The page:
To ensure that underrepresented minorities benefit, accessibility to AI technologies and personalized education is of utmost important. Backing from the U.S. government, corporate entities, and the general public can help guarantee the expansion of one-to-one computing initiatives. In June 2023, the White House announced the Broadband Equity Access and Deployment (BEAD) program—a $42.45 billion grant program "to connect everyone in America to reliable, affordable high-speed internet by the end of the decade."Footnote8 This will be an impactful move to further bridge the digital divide, fostering equal opportunities for educational success and opening doors to a brighter future for students from all backgrounds.
AI chatbots and other AI technologies possess the transformative power to revolutionize the learning process and reshape our world. Progress has always been about how societies use technology. The integration of the hybrid intelligence system into our society can light a fire within the hearts and minds of learners of all ages. Those who adapt to and embrace the remarkable capabilities of AI will hold the key to the door to the future.
- Arianna Johnson, "ChatGPT in Schools: Here's Where It's Banned—and How It Could Potentially Help Students," Forbes, January 31, 2023. Jump back to footnote 1 in the text.
- Gary Marcus, "AI Platforms like ChatGPT Are Easy to Use but Also Potentially Dangerous," Scientific American, December 19, 2022; Lyle Moran, "Lawyer Cites Fake Cases Generated by ChatGPT in Legal Brief," Legal Dive, May 30, 2023. Jump back to footnote 2 in the text.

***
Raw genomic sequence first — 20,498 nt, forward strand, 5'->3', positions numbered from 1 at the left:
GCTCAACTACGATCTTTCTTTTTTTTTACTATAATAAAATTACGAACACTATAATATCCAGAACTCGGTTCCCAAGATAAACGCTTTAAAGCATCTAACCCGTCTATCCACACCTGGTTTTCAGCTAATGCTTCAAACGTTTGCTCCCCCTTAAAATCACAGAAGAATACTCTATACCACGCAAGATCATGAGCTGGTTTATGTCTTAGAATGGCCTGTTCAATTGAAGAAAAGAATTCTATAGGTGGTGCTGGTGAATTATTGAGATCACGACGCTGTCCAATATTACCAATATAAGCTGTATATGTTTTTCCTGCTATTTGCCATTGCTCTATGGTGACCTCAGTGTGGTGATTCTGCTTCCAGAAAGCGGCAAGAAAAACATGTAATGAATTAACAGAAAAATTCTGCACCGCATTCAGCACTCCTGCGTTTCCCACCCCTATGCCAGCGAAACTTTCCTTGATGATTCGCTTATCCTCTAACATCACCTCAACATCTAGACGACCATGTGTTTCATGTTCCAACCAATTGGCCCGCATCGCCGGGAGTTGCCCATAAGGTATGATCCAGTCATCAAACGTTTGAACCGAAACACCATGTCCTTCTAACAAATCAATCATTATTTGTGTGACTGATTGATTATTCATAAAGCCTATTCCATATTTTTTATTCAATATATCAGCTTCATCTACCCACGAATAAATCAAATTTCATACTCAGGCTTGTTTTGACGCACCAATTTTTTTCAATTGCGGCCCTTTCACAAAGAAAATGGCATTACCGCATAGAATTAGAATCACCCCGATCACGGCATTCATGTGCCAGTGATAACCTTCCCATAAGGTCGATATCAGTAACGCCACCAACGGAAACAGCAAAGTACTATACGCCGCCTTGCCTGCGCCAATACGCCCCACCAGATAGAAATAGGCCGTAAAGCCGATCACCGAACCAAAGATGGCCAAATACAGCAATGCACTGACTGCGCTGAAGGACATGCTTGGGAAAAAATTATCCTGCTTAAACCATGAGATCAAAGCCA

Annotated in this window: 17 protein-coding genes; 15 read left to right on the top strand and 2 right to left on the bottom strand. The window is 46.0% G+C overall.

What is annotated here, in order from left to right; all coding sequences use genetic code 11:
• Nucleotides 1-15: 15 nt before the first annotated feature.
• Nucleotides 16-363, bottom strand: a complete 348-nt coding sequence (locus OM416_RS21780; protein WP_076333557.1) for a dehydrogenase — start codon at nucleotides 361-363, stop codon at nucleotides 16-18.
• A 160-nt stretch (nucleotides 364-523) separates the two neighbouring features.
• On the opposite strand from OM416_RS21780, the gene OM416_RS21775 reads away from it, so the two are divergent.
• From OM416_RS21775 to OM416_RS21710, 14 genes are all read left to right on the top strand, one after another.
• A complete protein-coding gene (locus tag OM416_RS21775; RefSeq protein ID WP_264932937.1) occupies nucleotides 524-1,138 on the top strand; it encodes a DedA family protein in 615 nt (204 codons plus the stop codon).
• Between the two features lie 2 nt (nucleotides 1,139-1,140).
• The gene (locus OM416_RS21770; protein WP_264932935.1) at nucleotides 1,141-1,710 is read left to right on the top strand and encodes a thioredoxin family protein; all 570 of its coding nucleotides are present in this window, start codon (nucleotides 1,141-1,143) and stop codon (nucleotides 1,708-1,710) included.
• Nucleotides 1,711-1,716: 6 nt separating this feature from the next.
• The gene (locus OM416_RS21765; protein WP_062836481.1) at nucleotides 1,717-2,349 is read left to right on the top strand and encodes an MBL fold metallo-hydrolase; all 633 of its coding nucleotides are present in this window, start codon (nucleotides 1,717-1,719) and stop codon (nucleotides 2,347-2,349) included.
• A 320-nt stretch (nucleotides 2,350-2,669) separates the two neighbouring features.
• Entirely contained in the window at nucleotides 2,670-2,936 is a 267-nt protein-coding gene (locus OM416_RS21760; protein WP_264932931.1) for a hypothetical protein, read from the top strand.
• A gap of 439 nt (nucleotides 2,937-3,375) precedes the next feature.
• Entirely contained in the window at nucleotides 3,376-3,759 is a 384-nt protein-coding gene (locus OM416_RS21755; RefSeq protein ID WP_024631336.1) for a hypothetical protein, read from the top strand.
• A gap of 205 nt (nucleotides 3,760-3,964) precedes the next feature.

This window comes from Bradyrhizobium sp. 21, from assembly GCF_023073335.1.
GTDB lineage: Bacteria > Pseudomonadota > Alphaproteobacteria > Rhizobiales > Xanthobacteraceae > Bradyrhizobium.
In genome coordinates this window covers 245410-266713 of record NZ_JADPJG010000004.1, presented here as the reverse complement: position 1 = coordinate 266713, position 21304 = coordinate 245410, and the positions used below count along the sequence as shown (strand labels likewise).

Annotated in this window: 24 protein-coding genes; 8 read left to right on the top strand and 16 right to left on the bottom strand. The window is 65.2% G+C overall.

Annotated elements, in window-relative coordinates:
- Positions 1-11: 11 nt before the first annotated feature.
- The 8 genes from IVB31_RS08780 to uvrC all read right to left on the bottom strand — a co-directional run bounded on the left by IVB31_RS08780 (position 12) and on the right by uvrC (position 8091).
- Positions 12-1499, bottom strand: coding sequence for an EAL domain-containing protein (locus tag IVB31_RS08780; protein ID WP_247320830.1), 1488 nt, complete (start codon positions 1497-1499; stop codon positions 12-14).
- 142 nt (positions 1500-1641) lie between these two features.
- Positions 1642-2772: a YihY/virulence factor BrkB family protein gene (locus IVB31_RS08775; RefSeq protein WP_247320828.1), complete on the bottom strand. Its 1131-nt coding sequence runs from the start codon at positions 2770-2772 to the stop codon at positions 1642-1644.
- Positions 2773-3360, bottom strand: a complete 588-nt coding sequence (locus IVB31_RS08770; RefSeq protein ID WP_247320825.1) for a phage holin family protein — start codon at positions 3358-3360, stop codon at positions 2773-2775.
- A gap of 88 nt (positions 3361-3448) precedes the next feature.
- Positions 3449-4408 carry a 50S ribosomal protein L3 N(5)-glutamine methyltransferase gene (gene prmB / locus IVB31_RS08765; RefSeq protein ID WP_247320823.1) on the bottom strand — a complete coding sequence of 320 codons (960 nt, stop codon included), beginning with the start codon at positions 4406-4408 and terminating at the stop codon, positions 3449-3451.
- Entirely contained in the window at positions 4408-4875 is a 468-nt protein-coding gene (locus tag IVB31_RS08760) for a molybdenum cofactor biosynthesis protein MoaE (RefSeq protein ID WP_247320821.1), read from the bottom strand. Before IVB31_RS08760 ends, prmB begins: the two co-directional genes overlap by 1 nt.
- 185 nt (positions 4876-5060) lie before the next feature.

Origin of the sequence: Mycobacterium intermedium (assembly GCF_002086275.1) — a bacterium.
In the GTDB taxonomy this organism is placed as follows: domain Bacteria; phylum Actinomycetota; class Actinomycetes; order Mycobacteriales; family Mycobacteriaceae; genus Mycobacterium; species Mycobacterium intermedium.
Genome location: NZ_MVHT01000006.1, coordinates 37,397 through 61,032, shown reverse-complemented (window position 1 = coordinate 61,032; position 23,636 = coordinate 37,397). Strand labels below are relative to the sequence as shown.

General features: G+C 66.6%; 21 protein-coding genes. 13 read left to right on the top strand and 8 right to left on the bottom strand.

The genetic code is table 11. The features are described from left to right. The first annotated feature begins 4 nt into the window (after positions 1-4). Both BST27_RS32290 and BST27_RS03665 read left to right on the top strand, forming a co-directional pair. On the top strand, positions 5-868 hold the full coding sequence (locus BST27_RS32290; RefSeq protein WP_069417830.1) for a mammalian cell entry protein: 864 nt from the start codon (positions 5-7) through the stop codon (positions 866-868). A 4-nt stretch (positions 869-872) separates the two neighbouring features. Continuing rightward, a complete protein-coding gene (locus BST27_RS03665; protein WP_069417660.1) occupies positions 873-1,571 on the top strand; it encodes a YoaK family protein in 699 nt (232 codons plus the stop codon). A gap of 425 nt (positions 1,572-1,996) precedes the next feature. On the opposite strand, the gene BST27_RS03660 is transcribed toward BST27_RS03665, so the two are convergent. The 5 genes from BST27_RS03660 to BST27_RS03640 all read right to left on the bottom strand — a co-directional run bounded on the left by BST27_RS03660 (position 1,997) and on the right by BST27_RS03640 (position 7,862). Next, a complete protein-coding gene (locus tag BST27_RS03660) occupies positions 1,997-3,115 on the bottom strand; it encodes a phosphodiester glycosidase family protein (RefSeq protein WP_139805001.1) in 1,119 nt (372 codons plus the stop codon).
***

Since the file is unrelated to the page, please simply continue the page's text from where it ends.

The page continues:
- Will Douglas Heaven, "ChatGPT Is Going to Change Education, Not Destroy It," MIT Technology Review, April 6, 2023. Jump back to footnote 3 in the text.
- "Exploring Teacher and Student Attitudes toward Chatgpt," Walton Family Foundation (website), May 4, 2023. Jump back to footnote 4 in the text.
- William J. Yin, "A Bacterial Enzyme May Correct 2-HG Accumulation in Human Cancers," Frontiers in Oncology 13, July 20, 2023. Jump back to footnote 5 in the text.
- Bill Gates, "The Age of AI Has Begun," GatesNotes, March 21, 2023. Jump back to footnote 6 in the text.
- Christine Persaud, "Learning Styles: The Ultimate Guide," Top Hat blog, February 4, 2019. Jump back to footnote 7 in the text.
- The White House, "Fact Sheet: Biden-Harris Administration Announces over $40 Billion to Connect Everyone in America to Affordable, Reliable, High-Speed Internet," June 26, 2023. Jump back to footnote 8 in the text.
William J. Yin, a talented and popular student at Oconee County High School, Watkinsville, Georgia, was known for his academic achievements, athletic prowess, musical talents, and his tireless support for his peers.
© 2024 William J. Yin